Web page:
ITHACA, N.Y. –– As new funding for COVID-19 surveillance testing for local residents is made available through the county legislature, the Tompkins County Health Department is now asking that the community do their part to reduce the spread of the coronavirus and taking an opportunity to remind the people of Tompkins that the virus continues to be a major focus and point of concern.
“Alongside this commitment made by our local elected officials, it’s on all of us to make compassionate decisions and investments towards the wellbeing of our neighbors,” TCHD Public Health Director Frank Kruppa said in a letter addressed to residents Thursday night.
The letter touches on three topics –– broadening the definition of a “public health response” and looking to provide neighbors with equitable human services as the pandemic continues, considering what higher education institutions returning will mean for the broader community and the impact of K-12 education being interrupted, incorporating diverse voices in the county’s health response and lastly asking everyone to continue to abide by safety protocols in order to slow the spread of COVID-19.
In terms of supporting the community facing increased equity problems Kruppa said, “we’re seeing amplified needs for childcare so people can get back to work to support their families, increased calls reporting tragedies of domestic violence, and the exacerbation of health concerns and disparate outcomes based on race and socioeconomic status.”
“I’m asking you to join me in broadening our definitions of what it means to protect the public’s health, and to reflect carefully on the challenges in front of us. We all must ask ourselves what role we play in caring for those around us, whether they be a friend, family member, neighbor, or stranger,” he said.
Another major issue on the minds of many Ithacans as the coronavirus pandemic continues is school and what gathering large numbers of students together could mean in terms of disease spread.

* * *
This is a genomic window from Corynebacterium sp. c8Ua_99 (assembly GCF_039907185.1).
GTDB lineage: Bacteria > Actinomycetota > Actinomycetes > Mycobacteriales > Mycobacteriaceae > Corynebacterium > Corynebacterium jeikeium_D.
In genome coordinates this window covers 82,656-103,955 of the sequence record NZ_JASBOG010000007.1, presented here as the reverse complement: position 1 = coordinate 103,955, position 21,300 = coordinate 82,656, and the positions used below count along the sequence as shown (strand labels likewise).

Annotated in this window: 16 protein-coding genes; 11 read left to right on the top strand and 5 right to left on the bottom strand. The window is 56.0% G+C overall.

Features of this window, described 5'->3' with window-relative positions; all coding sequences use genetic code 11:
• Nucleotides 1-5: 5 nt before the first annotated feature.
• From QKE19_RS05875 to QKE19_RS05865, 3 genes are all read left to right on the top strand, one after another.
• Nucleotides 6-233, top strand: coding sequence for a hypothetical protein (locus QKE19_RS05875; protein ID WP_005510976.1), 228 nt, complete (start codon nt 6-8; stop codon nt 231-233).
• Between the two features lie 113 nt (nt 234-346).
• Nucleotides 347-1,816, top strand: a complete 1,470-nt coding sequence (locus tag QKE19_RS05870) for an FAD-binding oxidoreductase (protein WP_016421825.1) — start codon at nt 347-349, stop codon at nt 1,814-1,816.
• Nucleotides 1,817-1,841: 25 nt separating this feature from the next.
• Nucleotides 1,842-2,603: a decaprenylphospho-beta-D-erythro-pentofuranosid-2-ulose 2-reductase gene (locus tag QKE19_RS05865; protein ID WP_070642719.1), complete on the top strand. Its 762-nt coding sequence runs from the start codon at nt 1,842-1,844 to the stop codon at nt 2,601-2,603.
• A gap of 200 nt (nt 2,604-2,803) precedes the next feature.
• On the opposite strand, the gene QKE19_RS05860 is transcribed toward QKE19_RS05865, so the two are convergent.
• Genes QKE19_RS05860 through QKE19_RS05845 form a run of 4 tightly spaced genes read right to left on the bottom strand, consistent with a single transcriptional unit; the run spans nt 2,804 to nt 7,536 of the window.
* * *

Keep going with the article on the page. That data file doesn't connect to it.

In his letter, Kruppa reminds the community that, “we will do everything we can to support districts and their students and staffs, and to recognize and address the additional public and mental health consequences that come with not having students back in our classrooms full time,” he said. “No plan can account for all variables, but as our legislature pointed out in a recent letter to the community, the only constant is our responsibility to one another.”
Kruppa also said in his letter that the community will continue to gather digitally in order to strategize the best ways to move forward together.
“We will be bringing additional voices and expertise to our virtual community town halls, showcasing the compassionate work that our partners do, and strategizing ways to make that work more sustainable and effective,” he said.
As well, the health department is emphasizing that residents must remain vigilant and continue to take the virus seriously. TCHD promises to uphold their commitment to stopping the spread of COVID-19.
“In conjunction with our County’s commitment to ongoing surveillance testing, we will continue and strengthen our commitments to contact tracing, supporting quarantine and isolation, and communicating closely with our local institutions as they navigate this crisis and make decisions,” Kruppa said.
“We are asking everyone to join us in investing our energy into caring for one another and leveraging our resources to help meet the needs of our community. We are your partner in this work.”
Read the full letter below: